MURS radios are primary used for business, but anyone can use MURS. MURS radio are slighly higher powered than the other handhelds and offer a range of 5-7 miles in open environments. These radios have 5 available channels, often designated by a color (red dot, blue dot, etc). Most Wal-Marts, Targets, construction sites and other retail businesses use MURS. You do not need a license to use MURS, but often businesses are already using most of the available frequencies in crowded environments. MURS radios are generally more expensive than the previous options, ranging from $75-$350 per radio. There many anecdotal reports of private users being accused of using frequencies that business users claim they are entitled to, but MURS is covered by the “common cutesy” rule, no one user is entitled to any particular MURS frequency. However, I wouldn’t use MURS as a private user in an urban environment simply because there are better options available.
- Higher power, slightly longer range
- These radios are usually more durable, they are usually built for business environments
- Base stations (desktop type) are available
- Crowded and limited frequencies
- Radios are generally more expensive
GMRS (General Mobile Radio Service)
GMRS radio is licensed. You must obtain a GMRS license from the FCC, a 5 year license is $85 and covers your entire household. You must be 18 years of age to obtain a GMRS license, but once one person in your household over 18 is licensed, younger users may operate under the GMRS license. There is no exam required to obtain a GMRS radio license. Once licensed, you receive a GMRS call sign. Many FRS radios sold in retail stores have GMRS built in, but you are not able to legally use these channels without a license. GMRS radios are slightly higher powered radios than the FRS frequencies. GMRS repeaters (which increase) are available in some areas, but they are privately owned and often closed to outside users. GMRS has a realistic range of 3-5 miles in an open environment. Like FRS and CBs, it’s illegal to modify these radios to increase their power or frequencies.
- More channels
- Slightly longer range
- Prices range form $50-$500 a pair
- Repeaters may be available, or build/buy your own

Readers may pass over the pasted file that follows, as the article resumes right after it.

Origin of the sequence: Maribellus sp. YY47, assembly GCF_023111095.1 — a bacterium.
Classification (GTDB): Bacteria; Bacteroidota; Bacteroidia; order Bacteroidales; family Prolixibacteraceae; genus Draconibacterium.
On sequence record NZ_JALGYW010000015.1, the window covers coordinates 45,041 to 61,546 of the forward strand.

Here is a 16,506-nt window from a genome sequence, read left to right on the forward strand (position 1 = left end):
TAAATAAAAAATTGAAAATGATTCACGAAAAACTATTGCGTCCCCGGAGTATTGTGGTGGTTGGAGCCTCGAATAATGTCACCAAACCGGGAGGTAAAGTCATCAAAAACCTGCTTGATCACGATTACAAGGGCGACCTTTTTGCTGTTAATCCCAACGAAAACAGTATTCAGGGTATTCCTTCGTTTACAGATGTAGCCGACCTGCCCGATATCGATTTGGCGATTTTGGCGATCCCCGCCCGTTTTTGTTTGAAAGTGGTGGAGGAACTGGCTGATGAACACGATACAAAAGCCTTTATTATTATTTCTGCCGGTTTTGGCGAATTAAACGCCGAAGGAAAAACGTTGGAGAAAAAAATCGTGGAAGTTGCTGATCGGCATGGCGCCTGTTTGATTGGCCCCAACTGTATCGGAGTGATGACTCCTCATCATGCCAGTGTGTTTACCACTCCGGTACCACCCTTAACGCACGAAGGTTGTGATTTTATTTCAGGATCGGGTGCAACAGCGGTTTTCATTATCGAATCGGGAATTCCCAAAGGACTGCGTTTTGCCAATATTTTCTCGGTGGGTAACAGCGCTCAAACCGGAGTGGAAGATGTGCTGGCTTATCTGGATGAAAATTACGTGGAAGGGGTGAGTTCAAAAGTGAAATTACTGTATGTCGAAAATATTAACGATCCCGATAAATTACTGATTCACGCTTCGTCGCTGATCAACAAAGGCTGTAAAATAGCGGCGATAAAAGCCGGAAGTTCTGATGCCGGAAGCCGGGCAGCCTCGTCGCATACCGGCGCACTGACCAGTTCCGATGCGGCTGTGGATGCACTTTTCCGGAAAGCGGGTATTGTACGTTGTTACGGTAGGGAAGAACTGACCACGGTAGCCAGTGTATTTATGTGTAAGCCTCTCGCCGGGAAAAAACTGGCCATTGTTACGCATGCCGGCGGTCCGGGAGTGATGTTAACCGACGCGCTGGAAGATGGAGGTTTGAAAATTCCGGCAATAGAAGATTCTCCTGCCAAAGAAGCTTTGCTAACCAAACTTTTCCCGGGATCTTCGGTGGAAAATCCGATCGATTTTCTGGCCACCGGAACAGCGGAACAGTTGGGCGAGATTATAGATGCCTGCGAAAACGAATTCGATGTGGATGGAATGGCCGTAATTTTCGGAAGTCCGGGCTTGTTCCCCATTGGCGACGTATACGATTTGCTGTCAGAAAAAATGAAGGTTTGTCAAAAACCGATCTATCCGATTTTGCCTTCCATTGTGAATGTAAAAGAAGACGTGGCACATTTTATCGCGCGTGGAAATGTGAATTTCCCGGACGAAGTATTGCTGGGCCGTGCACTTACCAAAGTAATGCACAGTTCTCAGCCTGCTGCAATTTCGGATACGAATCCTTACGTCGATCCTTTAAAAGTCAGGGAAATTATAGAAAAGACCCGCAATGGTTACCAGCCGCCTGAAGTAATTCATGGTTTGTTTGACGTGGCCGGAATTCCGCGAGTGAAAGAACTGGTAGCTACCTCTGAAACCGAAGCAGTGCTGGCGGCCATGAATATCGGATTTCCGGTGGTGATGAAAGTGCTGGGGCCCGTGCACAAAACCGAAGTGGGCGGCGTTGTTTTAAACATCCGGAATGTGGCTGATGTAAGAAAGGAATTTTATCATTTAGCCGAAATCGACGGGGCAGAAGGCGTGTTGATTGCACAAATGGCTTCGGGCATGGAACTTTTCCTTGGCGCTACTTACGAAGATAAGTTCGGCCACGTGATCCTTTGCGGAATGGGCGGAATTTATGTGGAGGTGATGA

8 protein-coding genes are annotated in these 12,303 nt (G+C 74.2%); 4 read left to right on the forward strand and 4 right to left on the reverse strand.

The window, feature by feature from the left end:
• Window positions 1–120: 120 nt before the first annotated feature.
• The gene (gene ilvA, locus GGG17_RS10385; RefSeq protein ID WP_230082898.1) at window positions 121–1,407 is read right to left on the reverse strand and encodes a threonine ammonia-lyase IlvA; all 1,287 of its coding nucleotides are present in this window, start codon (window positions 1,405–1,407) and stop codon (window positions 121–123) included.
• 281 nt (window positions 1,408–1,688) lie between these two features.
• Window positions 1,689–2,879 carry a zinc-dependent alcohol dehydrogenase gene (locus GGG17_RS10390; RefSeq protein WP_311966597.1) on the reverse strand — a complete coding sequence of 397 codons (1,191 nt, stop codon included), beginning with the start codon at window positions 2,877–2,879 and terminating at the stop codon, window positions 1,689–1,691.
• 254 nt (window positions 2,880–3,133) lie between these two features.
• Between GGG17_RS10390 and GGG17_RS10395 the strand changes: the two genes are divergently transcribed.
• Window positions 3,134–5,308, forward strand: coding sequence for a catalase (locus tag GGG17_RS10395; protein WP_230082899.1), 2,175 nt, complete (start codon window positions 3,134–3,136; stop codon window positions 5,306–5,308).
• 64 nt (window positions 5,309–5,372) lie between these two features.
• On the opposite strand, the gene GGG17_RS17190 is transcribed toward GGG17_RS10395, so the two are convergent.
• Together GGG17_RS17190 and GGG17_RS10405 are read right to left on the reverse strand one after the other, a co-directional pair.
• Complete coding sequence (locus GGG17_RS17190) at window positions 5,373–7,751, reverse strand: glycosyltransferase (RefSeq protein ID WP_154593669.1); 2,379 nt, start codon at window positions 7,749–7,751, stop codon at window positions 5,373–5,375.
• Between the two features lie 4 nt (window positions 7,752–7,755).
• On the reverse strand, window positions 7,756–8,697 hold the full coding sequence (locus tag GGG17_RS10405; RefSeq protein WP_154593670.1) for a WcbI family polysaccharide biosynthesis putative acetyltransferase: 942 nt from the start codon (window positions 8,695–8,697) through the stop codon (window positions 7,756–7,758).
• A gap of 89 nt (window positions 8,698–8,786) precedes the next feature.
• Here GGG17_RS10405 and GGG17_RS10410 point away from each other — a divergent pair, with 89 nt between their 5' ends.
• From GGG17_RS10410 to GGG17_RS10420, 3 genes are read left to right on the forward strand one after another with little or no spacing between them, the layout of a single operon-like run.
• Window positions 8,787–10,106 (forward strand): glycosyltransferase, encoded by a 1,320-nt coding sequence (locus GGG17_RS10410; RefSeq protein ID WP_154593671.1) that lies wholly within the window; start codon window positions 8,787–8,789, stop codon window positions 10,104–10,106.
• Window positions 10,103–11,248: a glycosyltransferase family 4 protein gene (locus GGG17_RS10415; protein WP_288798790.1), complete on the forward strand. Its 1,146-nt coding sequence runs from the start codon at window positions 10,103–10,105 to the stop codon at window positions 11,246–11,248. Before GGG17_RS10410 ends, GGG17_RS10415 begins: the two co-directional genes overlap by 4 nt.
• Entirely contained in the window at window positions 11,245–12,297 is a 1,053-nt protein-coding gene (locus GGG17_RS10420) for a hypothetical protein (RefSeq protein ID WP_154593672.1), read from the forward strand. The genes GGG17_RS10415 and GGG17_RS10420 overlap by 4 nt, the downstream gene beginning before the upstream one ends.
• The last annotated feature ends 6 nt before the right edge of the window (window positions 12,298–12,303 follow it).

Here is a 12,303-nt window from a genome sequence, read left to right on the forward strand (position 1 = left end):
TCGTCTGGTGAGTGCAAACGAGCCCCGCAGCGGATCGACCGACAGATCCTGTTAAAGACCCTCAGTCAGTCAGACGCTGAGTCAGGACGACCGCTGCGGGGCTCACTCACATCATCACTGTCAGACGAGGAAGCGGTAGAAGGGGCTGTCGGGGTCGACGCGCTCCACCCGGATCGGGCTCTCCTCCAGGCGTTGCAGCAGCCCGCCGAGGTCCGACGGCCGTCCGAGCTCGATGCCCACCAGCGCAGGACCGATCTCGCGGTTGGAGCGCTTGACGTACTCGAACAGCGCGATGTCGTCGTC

- Desktop base stations are available
- Mobile (vehicle mounted) radios are available
- Requires a license (5 year license is $85 and covers your entire household)
- GMRS radios are channelized, limiting the frequencies you can use.
- Many people who buy the FRS radios use the GMRS radio frequencies. This means that the even though there are more channels than FRS, the channels may be in use.
Amateur Radio (HAM)
HAM radio is the sweet spot of individual two way radio communication. Although it has restrictions of use, such non-business use only and requires a license, it also has the widest range of options for range and ease of use. To obtain a HAM license from the FCC, you must take an exam that generally runs $15. Most people can obtain their first HAM license (Technician Class) with 2-4 weeks of studying, and less if you have any electronics eperience. There are three levels of HAM licenses, each with increasing privileges on more frequencies. You can read more about the HAM radio frequencies at the FCC. HAM radio for the most part (except 60 meters) is not channelized. You are given privileges on a certain band (frequency range) and can use any frequency in that band , as long as you do not cause harmful interference. There are two basic types of HAM radio, VHF/UHF and HF. VHF/UHF is primarily used for short range (less than 100 miles), while HF can be used to talk to other users around the world. Many HAMs build their own radios and/or antennas, and HAM radio is a great place to test new equipment as long as you follow the proper procedures. HAM radio operators often are members of HAM radio clubs, and you often get to meet the people you get to know over HAM radio. You do not need to learn or know morse code to use HAM radio.
- Short and long range communication is possible
- Local club members are eager to mentor new HAMs
- Repeaters (with backup power) are available in lots of areas, it’s possible for two hand-held radios to converse over a 20-30 mile range with the help of a repeater.
- Handlend (HT), mobile and base radios are available
- Lots of niches, ranging from people who just want to have somone to talk to driving to work to users who use HAM radio satellites (OSCARs) and digital communication
- A great way to communicate during a disaster
- Radio’s range from $50 for a short range handheld to $200 for a short range mobile rig to $850+ for a long range HF rig
- You can use short range handhelds to connect to local repeaters in some areas that are connected over the internet. It is possible in those areas to use a hand-held radio to have a conversation with someone on the other side of the world.
- Requires an exam & license
- Can not be used to conduct or promote business
- Must follow FCC standards of use
- Insecure, un-encrypted
I hope this helps to answer your initial questions about what types of radio you may be interested in or suits you best. If you have questions, please feel free to email me or post them in the comments section of this post. I may not have the answer, but I’ll do my best to point you in the right direction.